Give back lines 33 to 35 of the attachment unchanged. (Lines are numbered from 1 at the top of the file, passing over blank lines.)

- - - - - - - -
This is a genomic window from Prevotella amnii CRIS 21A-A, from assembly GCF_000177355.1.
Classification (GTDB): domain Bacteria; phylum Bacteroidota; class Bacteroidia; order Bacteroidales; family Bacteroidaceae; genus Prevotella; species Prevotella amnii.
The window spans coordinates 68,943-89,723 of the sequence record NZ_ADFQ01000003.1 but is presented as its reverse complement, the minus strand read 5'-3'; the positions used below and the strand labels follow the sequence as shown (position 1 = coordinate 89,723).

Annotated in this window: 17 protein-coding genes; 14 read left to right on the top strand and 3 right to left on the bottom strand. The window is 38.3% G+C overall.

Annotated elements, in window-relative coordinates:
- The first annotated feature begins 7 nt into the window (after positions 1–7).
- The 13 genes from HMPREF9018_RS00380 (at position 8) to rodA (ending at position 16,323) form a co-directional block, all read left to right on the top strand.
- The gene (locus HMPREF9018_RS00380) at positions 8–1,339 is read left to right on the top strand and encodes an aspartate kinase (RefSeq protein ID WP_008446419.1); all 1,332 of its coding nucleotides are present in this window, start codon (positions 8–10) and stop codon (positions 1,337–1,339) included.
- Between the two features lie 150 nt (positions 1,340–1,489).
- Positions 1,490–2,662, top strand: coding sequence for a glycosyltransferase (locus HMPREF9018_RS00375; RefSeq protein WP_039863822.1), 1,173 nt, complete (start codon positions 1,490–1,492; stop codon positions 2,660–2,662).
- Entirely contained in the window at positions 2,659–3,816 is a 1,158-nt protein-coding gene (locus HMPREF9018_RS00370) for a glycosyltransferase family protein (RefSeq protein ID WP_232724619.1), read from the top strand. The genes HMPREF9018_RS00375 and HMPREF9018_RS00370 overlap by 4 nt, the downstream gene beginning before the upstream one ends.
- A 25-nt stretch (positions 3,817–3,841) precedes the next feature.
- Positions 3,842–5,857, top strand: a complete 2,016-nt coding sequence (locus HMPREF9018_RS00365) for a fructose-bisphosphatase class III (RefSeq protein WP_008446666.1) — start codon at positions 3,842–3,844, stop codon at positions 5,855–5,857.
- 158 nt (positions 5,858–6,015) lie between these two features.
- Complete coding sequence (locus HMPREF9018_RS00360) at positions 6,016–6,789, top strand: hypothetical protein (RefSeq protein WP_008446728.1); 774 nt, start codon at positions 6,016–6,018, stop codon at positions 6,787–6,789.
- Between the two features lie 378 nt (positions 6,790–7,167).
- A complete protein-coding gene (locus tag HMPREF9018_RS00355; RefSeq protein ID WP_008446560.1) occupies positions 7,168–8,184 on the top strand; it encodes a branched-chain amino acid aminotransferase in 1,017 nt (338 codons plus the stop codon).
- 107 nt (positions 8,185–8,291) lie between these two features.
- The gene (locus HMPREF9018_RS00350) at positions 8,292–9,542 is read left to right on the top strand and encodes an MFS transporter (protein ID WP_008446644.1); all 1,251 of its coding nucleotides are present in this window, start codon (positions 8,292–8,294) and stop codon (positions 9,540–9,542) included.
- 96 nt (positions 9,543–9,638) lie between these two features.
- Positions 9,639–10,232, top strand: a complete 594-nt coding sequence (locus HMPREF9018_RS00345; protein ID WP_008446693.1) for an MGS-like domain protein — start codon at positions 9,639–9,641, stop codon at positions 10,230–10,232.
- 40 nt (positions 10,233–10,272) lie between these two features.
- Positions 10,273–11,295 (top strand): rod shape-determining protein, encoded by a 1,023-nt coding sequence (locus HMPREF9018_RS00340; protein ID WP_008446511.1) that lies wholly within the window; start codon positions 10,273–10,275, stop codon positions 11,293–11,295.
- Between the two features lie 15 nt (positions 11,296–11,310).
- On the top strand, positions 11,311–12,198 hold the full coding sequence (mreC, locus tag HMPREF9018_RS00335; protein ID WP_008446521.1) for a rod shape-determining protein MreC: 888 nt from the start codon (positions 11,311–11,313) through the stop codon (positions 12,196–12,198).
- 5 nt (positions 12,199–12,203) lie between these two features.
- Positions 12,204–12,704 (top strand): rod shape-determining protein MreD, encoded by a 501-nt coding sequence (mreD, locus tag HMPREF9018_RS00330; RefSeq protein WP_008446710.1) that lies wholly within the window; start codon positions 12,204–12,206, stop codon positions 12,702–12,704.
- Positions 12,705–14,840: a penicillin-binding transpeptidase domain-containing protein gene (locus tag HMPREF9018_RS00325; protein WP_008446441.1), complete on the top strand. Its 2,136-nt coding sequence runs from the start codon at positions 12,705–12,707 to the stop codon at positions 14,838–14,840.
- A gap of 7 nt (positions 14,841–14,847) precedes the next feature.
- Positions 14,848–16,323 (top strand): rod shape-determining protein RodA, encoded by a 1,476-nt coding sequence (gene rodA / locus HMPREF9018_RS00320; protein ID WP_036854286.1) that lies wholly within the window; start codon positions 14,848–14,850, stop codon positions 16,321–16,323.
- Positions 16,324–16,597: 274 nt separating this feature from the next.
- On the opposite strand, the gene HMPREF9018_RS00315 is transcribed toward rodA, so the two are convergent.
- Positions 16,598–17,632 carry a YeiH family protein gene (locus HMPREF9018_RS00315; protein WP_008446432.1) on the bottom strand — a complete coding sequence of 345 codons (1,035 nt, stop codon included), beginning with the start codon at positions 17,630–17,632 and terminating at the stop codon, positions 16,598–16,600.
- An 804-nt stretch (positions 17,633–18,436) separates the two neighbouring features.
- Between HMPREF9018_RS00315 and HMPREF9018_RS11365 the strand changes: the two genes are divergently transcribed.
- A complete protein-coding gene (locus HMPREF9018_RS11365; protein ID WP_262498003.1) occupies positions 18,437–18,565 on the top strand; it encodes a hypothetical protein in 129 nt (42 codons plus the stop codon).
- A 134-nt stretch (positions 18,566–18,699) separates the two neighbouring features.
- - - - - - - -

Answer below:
- Positions 16,598–17,632 carry a YeiH family protein gene (locus HMPREF9018_RS00315; protein WP_008446432.1) on the bottom strand — a complete coding sequence of 345 codons (1,035 nt, stop codon included), beginning with the start codon at positions 17,630–17,632 and terminating at the stop codon, positions 16,598–16,600.
- An 804-nt stretch (positions 17,633–18,436) separates the two neighbouring features.
- Between HMPREF9018_RS00315 and HMPREF9018_RS11365 the strand changes: the two genes are divergently transcribed.